If you’re considering a career in human resources, whether you’re starting out in your working life or changing pathways, you’re likely researching different job types and trying to meet current HR employees to find out more.
Remember, though, that there can be plenty of myths that make the rounds about all careers, but human resources jobs in particular. Here are some of the most pervasive myths about careers in HR that need busting.
Myth: HR Workers Focus Purely on Hiring and Firing People
One of the biggest myths about those who work in human resources is that all they really do is hire and fire people. While this is undoubtedly a big part of many HR reps’ positions, and some specialize in such areas, most people in this field actually handle numerous employee-related tasks.
Workers often have to deal with different paperwork related to team members, create award programs, set up team-building exercises, complete performance reviews, and sort out payroll each pay period. They may onboard and train new and current employees, develop working guidelines and processes, administer employee benefits, and ensure people have a safe working environment. They might also support managers and help employees to advance within their company.
HR staff members are there as a part of the team, fostering a positive workplace and advocating for both the firm and the employee, or they work in an external firm, such as Workhuman, where they complete HR tasks that get outsourced by other businesses.
Myth: Human Resources is a Dying Field
Some people are hesitant to enter the HR field or hire human resource specialists because they see these roles as outdated. There’s a pervasive myth that HR is a dying area due mainly to the development of technological programs that can handle some payroll, reporting, and other tasks.
However, while tech tools can certainly make the lives of HR people easier and enable them to be more productive, this doesn’t mean they’re replacing or phasing out human resources staff. Programs need humans to input the data they run on and interpret the reports, after all.
Plus, there are many in-person tasks that people need to handle that a computer cannot. Hiring employees involves taking in non-verbal cues and listening to intuition just as much as reading CVs or listening to respondent answers. Disciplining workers, conducting performance reviews, and conveying feedback require tact, listening, and other communication skills. At the same time, many HR functions are highly strategic and require a long-term and comprehensive viewpoint.
With people changing jobs more frequently than ever and new fields opening up all the time, too, there will continue to be a need for human resources staff.
Myth: HR People Work Alone
You may have been considering getting a job in human resources but then decided the role wasn’t for you since you want to work in a more social area. However, don’t listen to the myth that HR people always work alone, as this is a misconception. In fact, many companies have human resource teams where multiple people work together.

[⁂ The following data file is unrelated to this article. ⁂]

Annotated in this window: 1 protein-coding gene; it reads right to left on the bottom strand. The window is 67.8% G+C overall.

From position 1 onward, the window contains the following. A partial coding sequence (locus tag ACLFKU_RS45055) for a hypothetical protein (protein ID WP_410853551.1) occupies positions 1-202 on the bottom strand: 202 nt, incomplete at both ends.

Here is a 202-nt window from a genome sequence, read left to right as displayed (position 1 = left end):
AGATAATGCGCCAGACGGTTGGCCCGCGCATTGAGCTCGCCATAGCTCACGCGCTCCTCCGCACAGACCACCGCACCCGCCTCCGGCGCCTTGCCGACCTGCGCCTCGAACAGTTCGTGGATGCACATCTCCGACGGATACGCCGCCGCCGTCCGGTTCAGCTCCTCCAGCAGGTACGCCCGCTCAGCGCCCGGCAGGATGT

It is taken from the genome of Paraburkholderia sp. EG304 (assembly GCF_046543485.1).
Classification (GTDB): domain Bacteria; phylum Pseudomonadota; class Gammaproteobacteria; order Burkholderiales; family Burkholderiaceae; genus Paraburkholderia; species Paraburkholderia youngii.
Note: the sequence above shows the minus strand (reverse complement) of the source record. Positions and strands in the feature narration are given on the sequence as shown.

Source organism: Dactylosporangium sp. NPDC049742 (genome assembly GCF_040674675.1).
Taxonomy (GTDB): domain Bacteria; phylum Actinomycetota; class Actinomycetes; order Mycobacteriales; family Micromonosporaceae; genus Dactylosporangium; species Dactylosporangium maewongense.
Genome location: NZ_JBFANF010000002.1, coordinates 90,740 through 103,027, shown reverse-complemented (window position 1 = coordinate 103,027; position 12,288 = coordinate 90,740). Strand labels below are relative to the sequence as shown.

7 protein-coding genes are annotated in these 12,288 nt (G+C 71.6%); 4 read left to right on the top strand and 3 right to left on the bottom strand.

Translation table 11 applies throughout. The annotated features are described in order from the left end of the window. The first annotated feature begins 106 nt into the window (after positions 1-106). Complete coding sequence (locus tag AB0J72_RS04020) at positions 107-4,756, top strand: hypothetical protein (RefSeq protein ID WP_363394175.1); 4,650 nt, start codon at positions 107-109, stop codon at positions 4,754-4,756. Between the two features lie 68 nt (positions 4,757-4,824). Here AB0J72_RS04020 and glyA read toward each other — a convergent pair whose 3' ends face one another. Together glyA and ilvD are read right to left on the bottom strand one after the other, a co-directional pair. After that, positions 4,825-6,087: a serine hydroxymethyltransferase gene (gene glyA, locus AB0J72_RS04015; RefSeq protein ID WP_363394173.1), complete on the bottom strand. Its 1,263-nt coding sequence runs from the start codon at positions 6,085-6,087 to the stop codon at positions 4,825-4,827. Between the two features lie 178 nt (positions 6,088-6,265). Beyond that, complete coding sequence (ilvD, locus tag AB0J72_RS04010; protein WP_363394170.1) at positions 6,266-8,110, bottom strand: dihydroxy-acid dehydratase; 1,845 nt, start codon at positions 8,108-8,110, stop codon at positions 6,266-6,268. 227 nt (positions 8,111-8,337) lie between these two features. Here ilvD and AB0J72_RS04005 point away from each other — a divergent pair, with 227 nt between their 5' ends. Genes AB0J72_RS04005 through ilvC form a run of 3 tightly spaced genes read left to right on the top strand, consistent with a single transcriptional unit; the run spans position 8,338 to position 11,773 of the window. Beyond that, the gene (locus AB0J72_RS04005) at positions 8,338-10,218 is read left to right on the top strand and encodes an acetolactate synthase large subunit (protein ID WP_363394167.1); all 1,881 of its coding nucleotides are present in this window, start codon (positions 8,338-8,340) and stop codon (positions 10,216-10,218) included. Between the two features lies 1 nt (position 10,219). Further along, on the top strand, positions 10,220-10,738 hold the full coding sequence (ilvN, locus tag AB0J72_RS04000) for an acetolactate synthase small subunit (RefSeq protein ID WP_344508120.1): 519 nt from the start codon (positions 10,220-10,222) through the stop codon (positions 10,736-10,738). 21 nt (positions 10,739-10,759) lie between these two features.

Also, employees and contractors who work in HR spend a lot of time communicating with organizational leaders and numerous employees, as well as the tax office, accountants, lawyers, and other third parties. They often get called upon by managers to advise on strategic business initiatives and plans.
Human resources staff can spend hours or days per month training people on numerous topics or mentoring others, too. Plus, HR workers consult on situations in the workplace that involve harassment or discrimination, which requires plenty of interviewing and passing on details to management.
As you can see, there are many opportunities to converse and work with others when you’re in a role in this field. The aforementioned occasions provide only an example of the interactions that may arise.
Myth: HR Work is Dull, Repetitive, Inflexible, and Limited
Another reason some people choose not to go down the HR path is that they mistakenly believe they’ll get bored in this line of work. This doesn’t have to be the case at all, though. HR work can be repetitive in some ways, just like any job, but much of the time, you could be doing all sorts of different tasks within any one week, giving you significant variety.
You’ll need to be creative to come up with solutions to some HR problems, too, and be flexible to change tack if rules and regulations or societal expectations change, among other things. Unless you specialize in one very niche area of human resources, you shouldn’t find HR roles limited, either. There are various jobs you can apply for and responsibilities to take on, so you should find you have to keep learning, growing, and developing yourself.
Some other myths about HR include that people don’t get paid well, no hard data ever gets used, and HR employees are only there to look after a company’s interest and never the staff members’.
Before you determine whether or not to enter the human resources field in some capacity, consider all these myths and ensure you’re basing your decisions on facts and not fallacies or half-truths.